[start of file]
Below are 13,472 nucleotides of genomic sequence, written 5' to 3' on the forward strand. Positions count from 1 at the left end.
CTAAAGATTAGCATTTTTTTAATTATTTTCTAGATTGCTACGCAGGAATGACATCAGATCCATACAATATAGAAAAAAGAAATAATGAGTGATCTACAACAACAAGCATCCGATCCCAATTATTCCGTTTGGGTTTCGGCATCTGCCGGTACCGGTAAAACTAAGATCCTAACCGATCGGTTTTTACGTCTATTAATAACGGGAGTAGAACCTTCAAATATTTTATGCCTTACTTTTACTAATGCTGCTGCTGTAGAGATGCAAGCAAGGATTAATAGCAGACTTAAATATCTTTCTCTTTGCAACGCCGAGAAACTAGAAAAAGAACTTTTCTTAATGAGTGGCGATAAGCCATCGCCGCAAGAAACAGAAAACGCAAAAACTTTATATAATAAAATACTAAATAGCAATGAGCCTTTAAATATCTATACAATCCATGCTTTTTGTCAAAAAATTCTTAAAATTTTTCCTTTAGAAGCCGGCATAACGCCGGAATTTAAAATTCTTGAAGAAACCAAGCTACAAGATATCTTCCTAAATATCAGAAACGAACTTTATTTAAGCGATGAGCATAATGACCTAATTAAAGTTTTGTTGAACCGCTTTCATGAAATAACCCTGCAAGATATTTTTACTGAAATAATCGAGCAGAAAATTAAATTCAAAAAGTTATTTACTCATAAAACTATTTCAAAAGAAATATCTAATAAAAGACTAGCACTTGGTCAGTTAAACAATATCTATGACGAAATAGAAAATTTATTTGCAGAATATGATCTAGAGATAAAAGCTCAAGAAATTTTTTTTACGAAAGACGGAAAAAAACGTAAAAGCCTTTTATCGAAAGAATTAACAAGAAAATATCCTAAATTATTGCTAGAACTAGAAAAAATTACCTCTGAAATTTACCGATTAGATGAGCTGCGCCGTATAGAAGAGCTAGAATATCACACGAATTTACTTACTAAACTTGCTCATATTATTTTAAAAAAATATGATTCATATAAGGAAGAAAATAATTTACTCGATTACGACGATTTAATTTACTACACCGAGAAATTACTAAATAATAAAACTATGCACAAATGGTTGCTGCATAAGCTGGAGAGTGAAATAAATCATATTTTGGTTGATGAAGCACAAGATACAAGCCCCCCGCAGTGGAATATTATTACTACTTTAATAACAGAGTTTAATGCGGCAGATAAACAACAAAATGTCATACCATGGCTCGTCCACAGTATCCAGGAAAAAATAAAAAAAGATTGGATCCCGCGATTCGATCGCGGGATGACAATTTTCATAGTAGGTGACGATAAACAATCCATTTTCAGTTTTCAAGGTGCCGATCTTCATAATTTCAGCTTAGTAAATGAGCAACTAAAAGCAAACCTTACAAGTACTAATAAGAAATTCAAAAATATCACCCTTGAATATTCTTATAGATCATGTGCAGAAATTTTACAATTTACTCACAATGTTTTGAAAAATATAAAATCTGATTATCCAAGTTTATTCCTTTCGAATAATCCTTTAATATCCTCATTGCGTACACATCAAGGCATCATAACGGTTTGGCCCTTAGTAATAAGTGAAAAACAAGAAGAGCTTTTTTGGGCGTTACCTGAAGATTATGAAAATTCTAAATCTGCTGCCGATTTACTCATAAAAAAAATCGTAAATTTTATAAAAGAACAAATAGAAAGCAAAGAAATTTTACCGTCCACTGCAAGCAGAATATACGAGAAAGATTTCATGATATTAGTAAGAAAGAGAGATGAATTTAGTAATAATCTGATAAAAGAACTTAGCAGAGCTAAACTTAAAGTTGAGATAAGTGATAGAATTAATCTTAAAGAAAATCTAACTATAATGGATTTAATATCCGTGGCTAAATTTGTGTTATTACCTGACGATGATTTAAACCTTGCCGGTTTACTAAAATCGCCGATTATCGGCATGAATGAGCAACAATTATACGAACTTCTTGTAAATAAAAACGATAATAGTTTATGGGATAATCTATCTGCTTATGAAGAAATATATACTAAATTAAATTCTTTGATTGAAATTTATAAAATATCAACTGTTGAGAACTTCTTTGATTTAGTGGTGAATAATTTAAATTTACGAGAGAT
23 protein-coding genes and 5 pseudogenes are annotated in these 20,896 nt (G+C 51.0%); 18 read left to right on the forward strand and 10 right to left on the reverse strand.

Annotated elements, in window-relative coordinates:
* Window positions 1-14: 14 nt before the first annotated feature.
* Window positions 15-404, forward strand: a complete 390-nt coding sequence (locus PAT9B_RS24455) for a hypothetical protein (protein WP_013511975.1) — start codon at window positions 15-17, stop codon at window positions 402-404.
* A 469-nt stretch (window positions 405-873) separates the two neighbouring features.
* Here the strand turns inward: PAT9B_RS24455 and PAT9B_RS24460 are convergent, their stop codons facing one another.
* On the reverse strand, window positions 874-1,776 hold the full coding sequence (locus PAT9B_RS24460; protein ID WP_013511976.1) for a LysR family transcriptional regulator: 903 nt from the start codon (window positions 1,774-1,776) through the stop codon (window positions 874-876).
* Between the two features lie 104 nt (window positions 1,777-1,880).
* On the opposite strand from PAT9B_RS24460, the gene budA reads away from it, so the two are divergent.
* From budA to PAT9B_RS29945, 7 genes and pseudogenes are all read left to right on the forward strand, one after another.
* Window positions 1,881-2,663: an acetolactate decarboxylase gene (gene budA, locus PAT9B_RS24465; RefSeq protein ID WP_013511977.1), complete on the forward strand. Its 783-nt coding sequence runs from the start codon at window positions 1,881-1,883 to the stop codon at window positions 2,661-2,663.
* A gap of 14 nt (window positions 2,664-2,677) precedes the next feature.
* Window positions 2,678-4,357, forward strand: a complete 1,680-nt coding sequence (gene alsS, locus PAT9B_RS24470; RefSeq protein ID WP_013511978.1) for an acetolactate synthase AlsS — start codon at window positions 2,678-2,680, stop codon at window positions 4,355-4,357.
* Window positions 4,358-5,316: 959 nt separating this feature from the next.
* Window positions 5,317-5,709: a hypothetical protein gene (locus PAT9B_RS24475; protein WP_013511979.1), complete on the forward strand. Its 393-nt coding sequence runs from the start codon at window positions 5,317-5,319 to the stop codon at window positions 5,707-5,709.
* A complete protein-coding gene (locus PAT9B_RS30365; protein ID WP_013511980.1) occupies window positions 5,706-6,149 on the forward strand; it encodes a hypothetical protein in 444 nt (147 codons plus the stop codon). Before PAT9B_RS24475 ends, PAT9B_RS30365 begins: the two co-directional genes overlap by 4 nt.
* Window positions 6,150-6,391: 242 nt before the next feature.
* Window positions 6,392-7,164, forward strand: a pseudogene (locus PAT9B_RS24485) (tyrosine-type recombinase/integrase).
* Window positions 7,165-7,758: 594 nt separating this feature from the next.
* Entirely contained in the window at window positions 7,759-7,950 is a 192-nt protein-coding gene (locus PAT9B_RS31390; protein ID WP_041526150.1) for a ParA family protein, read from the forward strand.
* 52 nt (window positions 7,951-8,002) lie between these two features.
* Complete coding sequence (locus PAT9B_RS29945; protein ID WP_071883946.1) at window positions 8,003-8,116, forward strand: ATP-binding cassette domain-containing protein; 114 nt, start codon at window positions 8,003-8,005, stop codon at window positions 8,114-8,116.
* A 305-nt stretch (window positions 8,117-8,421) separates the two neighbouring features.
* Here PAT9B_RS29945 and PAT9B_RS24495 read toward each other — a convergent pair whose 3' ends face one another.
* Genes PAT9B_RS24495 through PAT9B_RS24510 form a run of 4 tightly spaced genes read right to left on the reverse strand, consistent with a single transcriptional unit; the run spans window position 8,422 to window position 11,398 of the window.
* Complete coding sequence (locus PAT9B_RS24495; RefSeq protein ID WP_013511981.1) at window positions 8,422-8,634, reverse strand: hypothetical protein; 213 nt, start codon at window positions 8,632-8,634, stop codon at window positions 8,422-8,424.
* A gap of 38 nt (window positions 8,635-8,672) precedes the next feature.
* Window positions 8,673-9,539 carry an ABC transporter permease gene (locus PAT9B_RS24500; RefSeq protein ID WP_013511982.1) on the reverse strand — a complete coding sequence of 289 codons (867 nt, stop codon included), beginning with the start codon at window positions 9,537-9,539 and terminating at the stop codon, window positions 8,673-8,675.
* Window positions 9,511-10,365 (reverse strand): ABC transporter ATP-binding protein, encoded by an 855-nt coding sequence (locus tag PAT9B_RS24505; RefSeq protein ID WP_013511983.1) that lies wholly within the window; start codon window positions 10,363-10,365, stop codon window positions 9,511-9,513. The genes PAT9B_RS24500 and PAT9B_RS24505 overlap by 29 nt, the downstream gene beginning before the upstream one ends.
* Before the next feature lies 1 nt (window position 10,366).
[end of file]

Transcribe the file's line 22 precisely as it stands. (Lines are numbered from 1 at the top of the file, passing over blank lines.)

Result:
* Entirely contained in the window at window positions 7,759-7,950 is a 192-nt protein-coding gene (locus PAT9B_RS31390; protein ID WP_041526150.1) for a ParA family protein, read from the forward strand.